History shows managers have gotten Twins teams to overachieve

Outclassed again in Yankee Stadium last week, the Twins may be headed for their first 90-loss season since 2016.

Employing many of the same players who won at a high rate in 2019 and 2020, and while dealing with many of the same problems that those two teams easily overcame, the 2021 Twins have become one of the most disappointing teams in recent franchise history.

Of course, there is another way to look at the collapse of ’21.

Perhaps 2019 was the outlier.

Remove disappointment and anger from the analysis of recent Twins teams, and perhaps Twins management should get extra credit for elevating a flawed group of players to 101 victories in Rocco Baldelli’s first year of managing at any level.

That 2019 team won 101 games while relying heavily on Eddie Rosario, who this year may be playing his way out of the big leagues; Miguel Sano, who may be playing his way out of Minnesota; Max Kepler, who may be playing his way out of a starting job; the frequently-injured Byron Buxton; and a bullpen that had to be torn down and rebuilt in late July.

With that in mind, and in the wake of the 30-year anniversary celebration of the Twins’ 1991 World Series victory, here are the five best Twins managerial performances of the franchise’s post-Met Stadium, modern era:

5. Paul Molitor, 2017

The Twins lost 103 games in 2016. They would lose 84 in 2018. With an inexperienced group of position players, Molitor coaxed the 2017 team on a late-season run that led to 85 victories, a wild-card playoff berth and even a 3-0 lead in the top of the first in the wild-card game at Yankee Stadium.

Had Ervin Santana not tried to pitch with an injured hand, the Twins might have even won that game and at least paused the incessant talk of their cursed performances in The Stadium.

4. Tom Kelly, 1991

This wasn’t Kelly’s best managerial performance, because it didn’t have to be. The ’91 team was deep, talented and experienced and would win more games (95) than any Twins team since 1970.

But that team had only three reliable starting pitchers and two primary relievers with an ERA below 3.60 – closer Rick Aguilera and journeyman Carl Willis. Kelly knew how to get the most out of lesser relievers.

3. Ron Gardenhire, 2002

His best team was the 2006 edition. That year turned around Justin Morneau’s career with an early-season tough-love talk, then presided over one of the best four-month stretches of baseball in Twins history.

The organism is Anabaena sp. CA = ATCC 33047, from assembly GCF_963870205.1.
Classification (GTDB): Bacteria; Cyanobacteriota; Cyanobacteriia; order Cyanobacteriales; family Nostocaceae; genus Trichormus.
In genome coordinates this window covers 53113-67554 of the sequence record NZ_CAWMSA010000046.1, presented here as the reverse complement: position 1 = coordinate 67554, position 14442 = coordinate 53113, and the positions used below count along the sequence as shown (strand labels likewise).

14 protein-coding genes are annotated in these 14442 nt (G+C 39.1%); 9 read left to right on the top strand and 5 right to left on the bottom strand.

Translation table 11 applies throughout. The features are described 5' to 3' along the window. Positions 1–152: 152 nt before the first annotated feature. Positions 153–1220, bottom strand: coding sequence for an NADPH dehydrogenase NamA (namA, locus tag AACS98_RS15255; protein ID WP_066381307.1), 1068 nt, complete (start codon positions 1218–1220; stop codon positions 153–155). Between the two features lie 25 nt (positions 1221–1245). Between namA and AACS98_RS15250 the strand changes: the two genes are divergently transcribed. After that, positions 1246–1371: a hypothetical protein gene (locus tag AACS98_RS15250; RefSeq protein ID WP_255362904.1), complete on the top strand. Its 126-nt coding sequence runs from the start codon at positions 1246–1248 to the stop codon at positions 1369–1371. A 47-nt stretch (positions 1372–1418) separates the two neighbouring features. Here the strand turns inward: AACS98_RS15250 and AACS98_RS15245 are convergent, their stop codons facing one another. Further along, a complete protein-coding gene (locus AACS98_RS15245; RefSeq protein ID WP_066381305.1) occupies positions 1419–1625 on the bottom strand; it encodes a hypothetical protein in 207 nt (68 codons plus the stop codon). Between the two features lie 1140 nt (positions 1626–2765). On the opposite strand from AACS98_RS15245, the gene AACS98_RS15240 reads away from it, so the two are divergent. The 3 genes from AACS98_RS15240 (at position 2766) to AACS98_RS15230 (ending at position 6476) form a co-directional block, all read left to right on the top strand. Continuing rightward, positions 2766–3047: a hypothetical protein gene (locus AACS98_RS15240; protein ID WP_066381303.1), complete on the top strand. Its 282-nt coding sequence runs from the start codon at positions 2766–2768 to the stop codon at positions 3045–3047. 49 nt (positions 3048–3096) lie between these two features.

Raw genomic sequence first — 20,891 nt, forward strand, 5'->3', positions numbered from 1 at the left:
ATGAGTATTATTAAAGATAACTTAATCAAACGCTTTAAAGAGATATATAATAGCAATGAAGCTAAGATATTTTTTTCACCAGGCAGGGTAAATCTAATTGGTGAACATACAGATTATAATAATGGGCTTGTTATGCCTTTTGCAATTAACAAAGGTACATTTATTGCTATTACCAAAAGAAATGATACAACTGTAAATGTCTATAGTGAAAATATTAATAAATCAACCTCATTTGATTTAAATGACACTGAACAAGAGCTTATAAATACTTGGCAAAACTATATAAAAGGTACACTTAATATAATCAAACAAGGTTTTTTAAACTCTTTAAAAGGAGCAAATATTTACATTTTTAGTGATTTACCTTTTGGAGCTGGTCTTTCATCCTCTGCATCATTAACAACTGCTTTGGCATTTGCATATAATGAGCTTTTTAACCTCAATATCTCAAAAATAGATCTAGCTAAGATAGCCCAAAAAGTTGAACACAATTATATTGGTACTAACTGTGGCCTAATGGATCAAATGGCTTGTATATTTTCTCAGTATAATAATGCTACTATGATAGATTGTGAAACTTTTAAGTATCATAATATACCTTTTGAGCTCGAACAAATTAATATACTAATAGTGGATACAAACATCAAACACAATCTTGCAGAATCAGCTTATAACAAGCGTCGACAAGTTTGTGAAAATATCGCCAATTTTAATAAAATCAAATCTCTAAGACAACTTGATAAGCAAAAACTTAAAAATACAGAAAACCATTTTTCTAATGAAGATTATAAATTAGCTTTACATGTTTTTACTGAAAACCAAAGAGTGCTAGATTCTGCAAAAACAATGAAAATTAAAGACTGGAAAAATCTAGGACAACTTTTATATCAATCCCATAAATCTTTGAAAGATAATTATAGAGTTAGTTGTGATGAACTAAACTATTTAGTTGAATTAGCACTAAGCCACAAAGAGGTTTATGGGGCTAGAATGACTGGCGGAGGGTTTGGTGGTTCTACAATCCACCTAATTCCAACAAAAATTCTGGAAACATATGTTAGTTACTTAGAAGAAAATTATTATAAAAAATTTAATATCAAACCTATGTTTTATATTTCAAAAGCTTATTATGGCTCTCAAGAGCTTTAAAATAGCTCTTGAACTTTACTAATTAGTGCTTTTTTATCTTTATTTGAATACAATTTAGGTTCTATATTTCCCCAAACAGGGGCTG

He also led the Twins on dramatic late-season runs to win division titles in 2003 and 2009.

But the 2002 team overachieved relative to its talent, winning 94 games and advancing to the ALCS. He made Eddie Guardado his closer at a time when Guardado was considered a setup man at best, and won big before Johan Santana became a starter or Joe Mauer and Morneau arrived.

2. Rocco Baldelli, 2019

Now we know that Rosario, Sano and Kepler are deeply flawed players, and that building a failed bullpen is a hallmark of the current front office, Baldelli winning 101 games with this group seems like a miracle.

Of all of the young core players who made this season possible, how many have proved excellentdurable and reliable, other than aged wonder Nelson Cruz?

Baldelli deserved his Manager of the Year award even more than we knew.

Kelly, 1987

This was a flawed team, featuring just two reliable starting pitchers and a mishmash of a bullpen. Kelly nudged this team to 85 victories, then managed his pitching staff brilliantly to defeat two quality teams in the postseason.

A good manager can’t save a bad baseball team. Juggling a lineup filled with ineffective hitters, changing the order in which you use struggling relievers, or bunting more or less often doesn’t change the fortunes of a team over 162 games.

What a good manager can do is steal a victory for a good team here or there. Kelly, Gardenhire, Molitor and Baldelli all have proved they could do that, if their players give them a chance.

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